· California has detailed enrollment goals that are broken down by potential enrollees’ insurance status and demographic characteristics.
· Continuing with Phase I between September and December 2012 the state plans to refine their media plan and begin to develop the training curriculum for the Assisters program.
· Phase II will begin between January and July 2013. During this time the state plans to begin educating consumers and to being paid media promoting the benefits of coverage.
· The Exchange is also exploring the options available for a service center and for branding the Exchange, but no final decisions have been made to date.
· California is participating in the “Enroll UX 2014” program, which is a pubic-private partnership creating design standards for exchanges that all states can use.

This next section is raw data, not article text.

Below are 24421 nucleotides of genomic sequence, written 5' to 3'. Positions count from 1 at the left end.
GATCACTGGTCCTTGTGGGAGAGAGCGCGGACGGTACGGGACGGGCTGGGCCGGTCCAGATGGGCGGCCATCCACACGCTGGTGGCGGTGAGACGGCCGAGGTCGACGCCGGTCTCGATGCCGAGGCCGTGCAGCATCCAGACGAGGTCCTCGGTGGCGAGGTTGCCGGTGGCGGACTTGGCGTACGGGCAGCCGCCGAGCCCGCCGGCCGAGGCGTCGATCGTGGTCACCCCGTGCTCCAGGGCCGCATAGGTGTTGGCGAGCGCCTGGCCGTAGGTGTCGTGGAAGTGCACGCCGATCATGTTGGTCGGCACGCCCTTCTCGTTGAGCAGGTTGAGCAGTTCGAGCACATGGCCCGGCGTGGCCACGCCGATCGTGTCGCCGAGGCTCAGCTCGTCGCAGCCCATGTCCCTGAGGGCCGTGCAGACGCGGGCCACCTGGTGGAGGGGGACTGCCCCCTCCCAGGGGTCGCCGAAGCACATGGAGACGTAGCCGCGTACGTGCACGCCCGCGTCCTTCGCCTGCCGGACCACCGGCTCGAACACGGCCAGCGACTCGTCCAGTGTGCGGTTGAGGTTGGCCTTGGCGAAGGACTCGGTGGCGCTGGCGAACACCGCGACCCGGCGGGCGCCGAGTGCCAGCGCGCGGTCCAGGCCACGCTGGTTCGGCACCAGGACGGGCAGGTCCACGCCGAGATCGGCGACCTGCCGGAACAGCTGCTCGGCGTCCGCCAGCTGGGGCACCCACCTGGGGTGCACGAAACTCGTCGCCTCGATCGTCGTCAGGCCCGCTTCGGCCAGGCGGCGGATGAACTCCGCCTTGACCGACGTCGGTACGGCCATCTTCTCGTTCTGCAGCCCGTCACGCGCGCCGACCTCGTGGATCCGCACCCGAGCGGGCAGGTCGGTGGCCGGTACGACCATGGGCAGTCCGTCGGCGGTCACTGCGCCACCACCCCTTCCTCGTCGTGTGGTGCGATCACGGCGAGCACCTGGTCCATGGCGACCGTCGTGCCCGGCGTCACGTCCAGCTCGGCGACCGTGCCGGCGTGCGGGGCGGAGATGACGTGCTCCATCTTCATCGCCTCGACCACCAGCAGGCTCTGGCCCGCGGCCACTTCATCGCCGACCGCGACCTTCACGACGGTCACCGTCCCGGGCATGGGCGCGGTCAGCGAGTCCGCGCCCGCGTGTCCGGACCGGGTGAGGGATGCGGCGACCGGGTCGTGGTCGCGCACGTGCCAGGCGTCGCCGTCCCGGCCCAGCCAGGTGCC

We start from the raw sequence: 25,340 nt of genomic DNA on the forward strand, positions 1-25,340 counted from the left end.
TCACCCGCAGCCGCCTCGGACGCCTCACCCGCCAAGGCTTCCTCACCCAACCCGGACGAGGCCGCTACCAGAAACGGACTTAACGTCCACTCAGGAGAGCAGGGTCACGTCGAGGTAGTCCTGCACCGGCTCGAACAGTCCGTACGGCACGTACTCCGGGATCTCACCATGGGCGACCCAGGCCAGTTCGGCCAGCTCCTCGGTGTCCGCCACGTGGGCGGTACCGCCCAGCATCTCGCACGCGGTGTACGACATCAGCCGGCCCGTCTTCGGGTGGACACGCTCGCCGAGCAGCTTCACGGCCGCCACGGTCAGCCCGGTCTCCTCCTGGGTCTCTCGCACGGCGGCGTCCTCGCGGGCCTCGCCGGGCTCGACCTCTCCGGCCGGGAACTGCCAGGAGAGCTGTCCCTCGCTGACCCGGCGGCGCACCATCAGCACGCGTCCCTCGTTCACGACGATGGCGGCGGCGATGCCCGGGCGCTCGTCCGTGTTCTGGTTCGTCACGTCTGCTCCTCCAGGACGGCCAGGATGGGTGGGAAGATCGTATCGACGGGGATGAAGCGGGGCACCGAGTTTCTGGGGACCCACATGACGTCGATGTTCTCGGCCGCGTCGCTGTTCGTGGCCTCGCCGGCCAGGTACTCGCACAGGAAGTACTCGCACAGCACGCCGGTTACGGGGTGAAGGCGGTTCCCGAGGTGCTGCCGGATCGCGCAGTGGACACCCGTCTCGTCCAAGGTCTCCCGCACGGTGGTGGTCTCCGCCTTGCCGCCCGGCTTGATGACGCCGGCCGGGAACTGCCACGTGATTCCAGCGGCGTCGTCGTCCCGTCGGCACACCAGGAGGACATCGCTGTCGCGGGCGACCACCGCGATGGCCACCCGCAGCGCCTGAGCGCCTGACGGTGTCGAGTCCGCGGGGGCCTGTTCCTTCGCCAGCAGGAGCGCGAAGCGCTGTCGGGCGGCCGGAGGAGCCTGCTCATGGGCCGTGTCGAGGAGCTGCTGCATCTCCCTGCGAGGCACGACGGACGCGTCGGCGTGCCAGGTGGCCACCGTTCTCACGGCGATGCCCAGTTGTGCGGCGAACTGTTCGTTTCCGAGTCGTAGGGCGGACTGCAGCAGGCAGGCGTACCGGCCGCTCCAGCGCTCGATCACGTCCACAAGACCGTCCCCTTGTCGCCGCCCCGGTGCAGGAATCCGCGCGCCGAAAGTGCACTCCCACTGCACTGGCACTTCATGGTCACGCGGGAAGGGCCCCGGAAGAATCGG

· In October 2011 legislation was signed that requires the creation of a single statewide application that will be available on paper and electronically for all systems and entitities accepting and processing applications and eligibility (Medi-Cal, Healthy Families, and the Exchange). This also requires a simplified citizenship and identity verification at application and renewal and increased coordination with other public programs.
· California has considered an optional bridge program available through the ACA, which allows states to use federal funding to offer subsidized health insurance to adults with incomes between 139 and 200% of the FPL who otherwise would be eligible to purchase subsidized coverage through and Exchange. They have yet to decide on this. Legislation was introduced in 2011 but the bill was held in Committee and effectively tabled in August of 2012.